Figure 3

(A) Cartoon topology diagram of the characteristic domain structure found in all βγ-crystallins showing how two “Greek key motifs”, each comprising four β-strands (a, b, c, and d), associate to form two β-sheets. The red circle shows the site of the P23T mutation in the N-terminal domain of γD-crystallin. (B) Schematic view of the protein fold determined by x ray crystallography centred on residue P23 and looking along β-sheet 2 of the normal CRYGD protein. (C) The same view centred on the mutation site but based on a predicted structure modelled on the crystallographic coordinates of the normal CRYGD protein. Light blue = β-sheet strands, green = loops connecting β-sheet strands, dashed green lines = hydrogen bonds between the region adjacent to the β-sheet c strand and residues in the folded ab β-hairpin, dashed yellow lines = local hydrogen bond in the region of the β-sheet c strand, red = oxygen atoms and blue = nitrogen atoms.

Acknowledgments

We are grateful to the members of the family for their participation in this study. We warmly thank Dr Jayanti Pande for critical reading of the manuscript. We thank Université René Descartes and Professor Patrick Berche, Dean of Faculté de Médecine Necker for his permanent support for the CERTO Laboratory. We thank Ibn Tofail University, Faculty of Sciences of Kénitra and Centre National pour la Recherche Scientifique et Technique of Morocco. We thank Professor Jean-Louis Dufier for his constant encouragement and efforts for the development of the CERTO Laboratory. We also thank Dr Cécile Marsac and Dr Maurice Menasche for their scientific support. We thank all members of the medical staff of the Department of Ophthalmology B (Hôpital des Spécialités de Rabat, Morocco). This work was mainly supported by a grant to the CERTO Laboratory from RETINA France and also by a “Programme d’Appui à la Recherche Scientifique” (Pars Médecine No 151), by a research grant from INSERM (Programme PROGRES), and by several grants from Faculté de Médecine Necker and Université René Descartes. Emeline Nandrot has been supported by a PhD grant from RETINA-France for three years and by a PhD grant for one year from Fondation pour la Recherche Médicale. We gratefully acknowledge the finacial support of the Medical Research Council, London.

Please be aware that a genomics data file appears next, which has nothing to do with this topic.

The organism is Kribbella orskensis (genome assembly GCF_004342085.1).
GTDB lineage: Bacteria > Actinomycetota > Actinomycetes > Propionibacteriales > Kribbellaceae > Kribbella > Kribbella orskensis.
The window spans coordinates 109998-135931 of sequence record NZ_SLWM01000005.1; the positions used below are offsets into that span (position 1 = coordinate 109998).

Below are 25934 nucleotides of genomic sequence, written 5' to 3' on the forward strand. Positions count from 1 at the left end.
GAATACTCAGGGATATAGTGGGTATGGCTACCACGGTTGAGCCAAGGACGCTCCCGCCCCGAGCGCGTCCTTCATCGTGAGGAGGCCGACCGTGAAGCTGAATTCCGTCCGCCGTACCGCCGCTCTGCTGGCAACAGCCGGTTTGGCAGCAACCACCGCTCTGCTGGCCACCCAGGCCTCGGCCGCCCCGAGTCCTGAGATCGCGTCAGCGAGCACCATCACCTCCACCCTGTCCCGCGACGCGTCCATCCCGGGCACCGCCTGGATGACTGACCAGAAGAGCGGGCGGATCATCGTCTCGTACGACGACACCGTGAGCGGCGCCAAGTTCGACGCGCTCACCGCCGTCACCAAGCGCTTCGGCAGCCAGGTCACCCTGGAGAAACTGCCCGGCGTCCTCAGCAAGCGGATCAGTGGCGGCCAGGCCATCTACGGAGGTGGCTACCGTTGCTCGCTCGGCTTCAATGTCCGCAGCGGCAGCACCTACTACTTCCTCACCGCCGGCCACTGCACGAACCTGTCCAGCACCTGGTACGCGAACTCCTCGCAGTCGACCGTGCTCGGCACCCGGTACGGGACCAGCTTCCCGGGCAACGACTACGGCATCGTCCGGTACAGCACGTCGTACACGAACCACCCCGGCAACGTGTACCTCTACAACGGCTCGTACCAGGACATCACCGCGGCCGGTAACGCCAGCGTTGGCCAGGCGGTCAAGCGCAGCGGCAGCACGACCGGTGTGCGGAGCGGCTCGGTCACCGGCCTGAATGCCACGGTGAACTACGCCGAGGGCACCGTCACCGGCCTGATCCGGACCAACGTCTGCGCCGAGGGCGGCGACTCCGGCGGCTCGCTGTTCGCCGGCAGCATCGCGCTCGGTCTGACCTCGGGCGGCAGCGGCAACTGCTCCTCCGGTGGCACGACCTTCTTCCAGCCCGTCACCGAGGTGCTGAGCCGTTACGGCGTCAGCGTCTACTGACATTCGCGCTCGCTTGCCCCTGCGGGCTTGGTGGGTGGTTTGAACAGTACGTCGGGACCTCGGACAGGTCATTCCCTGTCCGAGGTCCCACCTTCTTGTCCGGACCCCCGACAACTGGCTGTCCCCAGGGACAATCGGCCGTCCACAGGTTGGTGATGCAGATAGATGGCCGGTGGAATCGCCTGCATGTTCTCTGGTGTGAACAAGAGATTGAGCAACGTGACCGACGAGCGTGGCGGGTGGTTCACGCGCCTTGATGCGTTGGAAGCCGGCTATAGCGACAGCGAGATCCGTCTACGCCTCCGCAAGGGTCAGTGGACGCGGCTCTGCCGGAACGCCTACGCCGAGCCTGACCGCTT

REFERENCES

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Footnotes

  • * The last two authors contributed equally to this work